It is in this context that the concrete expression of the sculptor or the dancer has to be understood. As the art forms of India are derived from religion, the fount of inspiration for an artist is his religious background. Skanda-Kārttikeya, Khandoba and Murukan are derived from different legends. Therefore, in temples in different parts of the country, the iconographic representations of the deity are different. This is not only true for the plastic art expressions but also for kinetic art expressions. In the dance form of puruliya chau in the North, Kārttika Bhagavan is only a warrior. In Maharashtra, in the drama form of Vaghya Murali Jagarana, the tale of the marriage of Khandoba with Banai and other related episodes are enacted. In Tamil Nadu, in pārata nattiyam, the legends of arupatai vitu and a few other regional legends are presented in the dance themes pertaining to Murukan. For instance, in the case of Centil Murukan, the deity referred to is the one in Tiruchendur. Here the Lord is the warrior god who is yet to marry Teyvayānai and Valli. The temple is by the seashore and not on a hill as Murukan temples generally are. Therefore the dancer cannot represent Centil Murukan through the imageries that would be appropriate to Tiruttani Murukan. The same legends that inspire iconography lead to the narrative element of the dance.

5. Interdisciplinary approach in the study of culture
Hence there is systematic and widespread evidence of interdependence between two systems of art, static and kinetic. The stapati-s created iconographic representations in accordance with the principles laid down in the S'ilpa S'āstra. The traditional dance gurus choreographed dances through their knowledge perpetuated by oral traditions. Narratives in dance and drama forms often derive their legends not only from written sources but also from regional oral traditions. Only through such interdisciplinary studies can a complex divine concept such as that of Murukan, who is worshipped in different regions of India in different ways over a period of several millennia, be understood in a comprehensive manner.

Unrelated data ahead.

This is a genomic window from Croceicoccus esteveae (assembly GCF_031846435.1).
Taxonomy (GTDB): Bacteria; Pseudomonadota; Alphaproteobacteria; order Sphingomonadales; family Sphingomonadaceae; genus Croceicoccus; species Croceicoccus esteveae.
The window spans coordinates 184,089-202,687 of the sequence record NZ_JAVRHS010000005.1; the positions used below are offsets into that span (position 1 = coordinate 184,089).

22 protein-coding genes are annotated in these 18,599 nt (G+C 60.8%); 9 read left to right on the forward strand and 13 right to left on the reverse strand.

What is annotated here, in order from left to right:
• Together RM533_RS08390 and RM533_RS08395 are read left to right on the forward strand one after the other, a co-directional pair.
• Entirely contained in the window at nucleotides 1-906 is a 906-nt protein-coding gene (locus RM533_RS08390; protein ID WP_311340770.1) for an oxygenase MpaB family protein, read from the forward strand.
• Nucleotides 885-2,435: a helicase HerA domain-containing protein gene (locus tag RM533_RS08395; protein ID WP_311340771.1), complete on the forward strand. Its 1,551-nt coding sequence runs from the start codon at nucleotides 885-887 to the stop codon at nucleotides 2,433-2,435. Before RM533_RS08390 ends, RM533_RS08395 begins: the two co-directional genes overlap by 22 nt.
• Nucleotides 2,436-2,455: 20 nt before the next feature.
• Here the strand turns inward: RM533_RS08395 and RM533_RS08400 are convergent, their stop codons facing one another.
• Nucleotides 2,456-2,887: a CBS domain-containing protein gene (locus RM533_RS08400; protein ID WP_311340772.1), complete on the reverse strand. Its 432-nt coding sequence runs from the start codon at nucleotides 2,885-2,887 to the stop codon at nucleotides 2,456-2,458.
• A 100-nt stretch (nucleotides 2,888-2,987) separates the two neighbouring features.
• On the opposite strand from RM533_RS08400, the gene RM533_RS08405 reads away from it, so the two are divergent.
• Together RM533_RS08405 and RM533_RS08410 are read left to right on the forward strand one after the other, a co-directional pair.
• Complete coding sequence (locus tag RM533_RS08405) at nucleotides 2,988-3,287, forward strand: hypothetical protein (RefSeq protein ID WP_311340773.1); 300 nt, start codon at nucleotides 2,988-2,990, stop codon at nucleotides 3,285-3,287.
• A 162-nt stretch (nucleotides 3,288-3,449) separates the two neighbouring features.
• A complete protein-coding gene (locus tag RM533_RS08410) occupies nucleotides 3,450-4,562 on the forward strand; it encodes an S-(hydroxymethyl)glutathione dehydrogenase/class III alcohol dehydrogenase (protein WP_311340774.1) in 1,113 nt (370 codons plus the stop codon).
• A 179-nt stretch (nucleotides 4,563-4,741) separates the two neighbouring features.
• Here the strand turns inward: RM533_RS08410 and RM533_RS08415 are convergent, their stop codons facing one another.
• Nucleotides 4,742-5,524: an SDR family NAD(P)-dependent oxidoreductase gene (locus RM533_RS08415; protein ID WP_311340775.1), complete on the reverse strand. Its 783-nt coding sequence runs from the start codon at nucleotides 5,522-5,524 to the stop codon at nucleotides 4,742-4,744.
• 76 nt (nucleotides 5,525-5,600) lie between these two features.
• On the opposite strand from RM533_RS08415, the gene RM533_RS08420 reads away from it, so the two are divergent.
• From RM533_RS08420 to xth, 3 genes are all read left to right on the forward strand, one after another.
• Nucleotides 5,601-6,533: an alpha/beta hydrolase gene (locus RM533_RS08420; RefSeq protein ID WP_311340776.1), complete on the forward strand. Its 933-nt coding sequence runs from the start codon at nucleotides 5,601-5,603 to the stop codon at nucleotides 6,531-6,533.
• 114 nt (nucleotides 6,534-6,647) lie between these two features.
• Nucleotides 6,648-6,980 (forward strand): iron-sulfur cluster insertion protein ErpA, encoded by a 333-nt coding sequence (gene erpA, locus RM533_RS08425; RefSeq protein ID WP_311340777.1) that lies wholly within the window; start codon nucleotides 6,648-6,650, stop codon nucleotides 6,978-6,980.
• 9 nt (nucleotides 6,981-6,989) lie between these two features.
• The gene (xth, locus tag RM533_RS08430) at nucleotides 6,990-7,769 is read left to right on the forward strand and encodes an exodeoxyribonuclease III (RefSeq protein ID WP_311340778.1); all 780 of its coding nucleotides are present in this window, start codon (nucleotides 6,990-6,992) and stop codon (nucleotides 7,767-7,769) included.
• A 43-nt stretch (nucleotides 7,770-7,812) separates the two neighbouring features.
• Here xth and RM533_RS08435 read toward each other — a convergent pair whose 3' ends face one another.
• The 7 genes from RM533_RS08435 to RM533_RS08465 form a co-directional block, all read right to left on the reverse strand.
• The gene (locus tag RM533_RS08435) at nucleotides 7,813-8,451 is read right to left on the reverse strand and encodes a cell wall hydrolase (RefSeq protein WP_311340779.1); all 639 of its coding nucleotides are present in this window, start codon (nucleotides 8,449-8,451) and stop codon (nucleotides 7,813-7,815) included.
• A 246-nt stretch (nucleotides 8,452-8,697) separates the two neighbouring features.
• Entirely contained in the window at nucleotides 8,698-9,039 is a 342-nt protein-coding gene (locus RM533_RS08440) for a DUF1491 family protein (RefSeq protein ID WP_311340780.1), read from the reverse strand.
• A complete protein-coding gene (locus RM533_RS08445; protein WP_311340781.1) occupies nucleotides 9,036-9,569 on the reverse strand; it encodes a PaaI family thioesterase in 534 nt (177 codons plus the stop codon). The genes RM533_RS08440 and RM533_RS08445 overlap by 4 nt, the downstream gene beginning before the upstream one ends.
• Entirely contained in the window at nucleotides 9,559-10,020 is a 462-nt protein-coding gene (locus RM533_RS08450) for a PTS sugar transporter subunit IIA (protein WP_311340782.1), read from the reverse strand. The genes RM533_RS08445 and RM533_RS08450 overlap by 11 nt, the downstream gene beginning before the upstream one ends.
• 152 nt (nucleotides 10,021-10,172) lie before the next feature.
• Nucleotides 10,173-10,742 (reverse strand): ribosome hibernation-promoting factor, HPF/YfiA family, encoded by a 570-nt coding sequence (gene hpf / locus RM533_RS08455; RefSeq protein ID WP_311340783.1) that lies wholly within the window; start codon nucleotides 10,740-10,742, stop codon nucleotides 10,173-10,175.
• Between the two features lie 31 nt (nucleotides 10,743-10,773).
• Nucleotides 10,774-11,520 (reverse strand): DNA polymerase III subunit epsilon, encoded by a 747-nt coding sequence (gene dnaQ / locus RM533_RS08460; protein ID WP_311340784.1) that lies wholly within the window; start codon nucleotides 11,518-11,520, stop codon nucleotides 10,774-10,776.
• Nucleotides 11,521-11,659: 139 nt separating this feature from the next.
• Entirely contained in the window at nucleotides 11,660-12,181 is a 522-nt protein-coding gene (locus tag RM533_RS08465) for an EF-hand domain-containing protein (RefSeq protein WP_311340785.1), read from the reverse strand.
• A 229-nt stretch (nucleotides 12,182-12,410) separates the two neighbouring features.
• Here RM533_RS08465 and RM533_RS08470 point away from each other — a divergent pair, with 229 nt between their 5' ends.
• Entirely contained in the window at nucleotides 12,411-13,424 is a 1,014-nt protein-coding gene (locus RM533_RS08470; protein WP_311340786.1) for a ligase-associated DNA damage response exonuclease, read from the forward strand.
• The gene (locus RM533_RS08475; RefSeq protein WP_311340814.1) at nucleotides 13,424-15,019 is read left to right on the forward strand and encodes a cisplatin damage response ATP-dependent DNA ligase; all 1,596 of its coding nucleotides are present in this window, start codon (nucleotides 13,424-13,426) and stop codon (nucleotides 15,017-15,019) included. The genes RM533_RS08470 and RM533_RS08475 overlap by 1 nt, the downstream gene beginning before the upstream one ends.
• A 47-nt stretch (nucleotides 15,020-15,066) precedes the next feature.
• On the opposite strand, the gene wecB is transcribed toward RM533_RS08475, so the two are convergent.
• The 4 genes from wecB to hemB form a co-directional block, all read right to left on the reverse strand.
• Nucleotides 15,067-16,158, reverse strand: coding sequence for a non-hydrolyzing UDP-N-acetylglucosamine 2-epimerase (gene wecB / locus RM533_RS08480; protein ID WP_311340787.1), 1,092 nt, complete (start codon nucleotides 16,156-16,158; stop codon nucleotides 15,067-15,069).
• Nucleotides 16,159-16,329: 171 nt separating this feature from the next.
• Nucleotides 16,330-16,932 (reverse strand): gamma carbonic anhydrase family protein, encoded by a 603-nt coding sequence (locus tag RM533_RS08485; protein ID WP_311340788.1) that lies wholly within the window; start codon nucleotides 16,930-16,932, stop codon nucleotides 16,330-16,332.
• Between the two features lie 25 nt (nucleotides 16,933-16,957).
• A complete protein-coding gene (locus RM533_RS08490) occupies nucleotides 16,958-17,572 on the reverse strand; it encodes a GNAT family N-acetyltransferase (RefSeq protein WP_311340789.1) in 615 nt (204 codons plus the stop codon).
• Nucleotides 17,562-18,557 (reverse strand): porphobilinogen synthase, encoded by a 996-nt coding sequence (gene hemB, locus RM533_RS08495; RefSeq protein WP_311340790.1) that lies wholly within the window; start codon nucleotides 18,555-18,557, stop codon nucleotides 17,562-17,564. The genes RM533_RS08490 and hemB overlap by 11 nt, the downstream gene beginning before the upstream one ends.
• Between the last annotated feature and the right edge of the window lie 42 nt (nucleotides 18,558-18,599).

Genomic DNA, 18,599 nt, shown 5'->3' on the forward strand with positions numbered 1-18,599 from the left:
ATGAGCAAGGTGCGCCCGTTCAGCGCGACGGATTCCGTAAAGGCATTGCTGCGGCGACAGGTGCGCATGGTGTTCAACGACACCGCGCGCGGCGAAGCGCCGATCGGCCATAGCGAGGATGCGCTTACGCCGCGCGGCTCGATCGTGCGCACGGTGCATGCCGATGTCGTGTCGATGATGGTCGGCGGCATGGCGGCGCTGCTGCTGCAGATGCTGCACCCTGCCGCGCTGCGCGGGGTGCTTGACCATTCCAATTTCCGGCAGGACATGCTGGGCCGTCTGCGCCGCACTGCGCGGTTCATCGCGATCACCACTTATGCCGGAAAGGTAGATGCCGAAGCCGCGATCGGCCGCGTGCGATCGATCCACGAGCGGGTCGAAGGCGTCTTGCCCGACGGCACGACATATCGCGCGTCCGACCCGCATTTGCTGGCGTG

Murugan giving upadesam to Agastya Muni
Bharata Natyam artist Dr. Malati Agniswaran depicting Murukan. The right hand shows abhaya mudra through the pataka hasta whereas the left hand show vel through the shikhara hasta.

Qualifications: B.A. (Hons.) German, B.F.A., M.F.A. PH.D. (Dance); diplomas in Saiva Siddhanta, Comparative Mythology and Theatre Arts.
Designation: Reader & Head of Dept. of Bharatanatyam, Nalanda Nritya Kala Mahavidyalaya, Mumbai University.

Official address:
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Ville Parle (West), Mumbai - 400 049 India

Residential address:
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Telephone: +91 364 9807/611 0003.
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E-Mail: agnimala@hotmail.com

See also:
"Legends of Karttikeya in Puruliya Chau" by Malati Agniswaran
"Representations of Bala Murukan in Kunrutoradal Temples"

Other articles about Kaumara Iconography and Art History:

  • Iconography of Skanda-Murukan
  • 'Iconography of Murugan' by Raju Kalidos
  • "Trimurti in Medieval South India"
  • "Iconography of Somaskanda"
  • "Palani Andavar Idol: A Scientific Study"
  • "Rare Image of Brahmasasta"
  • "Kinetic Iconography of Murukan"
  • The Iconography of Goddess Kaumārī
  • "Painting of Murugan, Subrahmanya or Karthikeyan"
  • "Significance of Kaumara Icons"
  • "Mailam Murukan temple"
  • "7th cent. Murukan image discovered"
  • "Vallakkottai Murukan Temple"
  • "Karttikeya Images of Ancient Java"
  • "Skanda Images in Ancient Cambodia"
  • "17 Iconographical Aspects of Subrahmanya"
  • 19th Century Bengali Watercolor of Karttikeya
  • Skanda upon Peacock, 11th-12th Cent Chola Granite
  • Galleries of Kaumara Iconography

  • Gallery One: Tiruvavaduthurai Adheenam
  • Gallery Two: 1920's - 40's collection
  • Gallery Three: early to late 20th century
  • Gallery Four: 1930-50 lithographs
  • Aru Padai Veedu paintings
  • Paintings of famous temple moolavars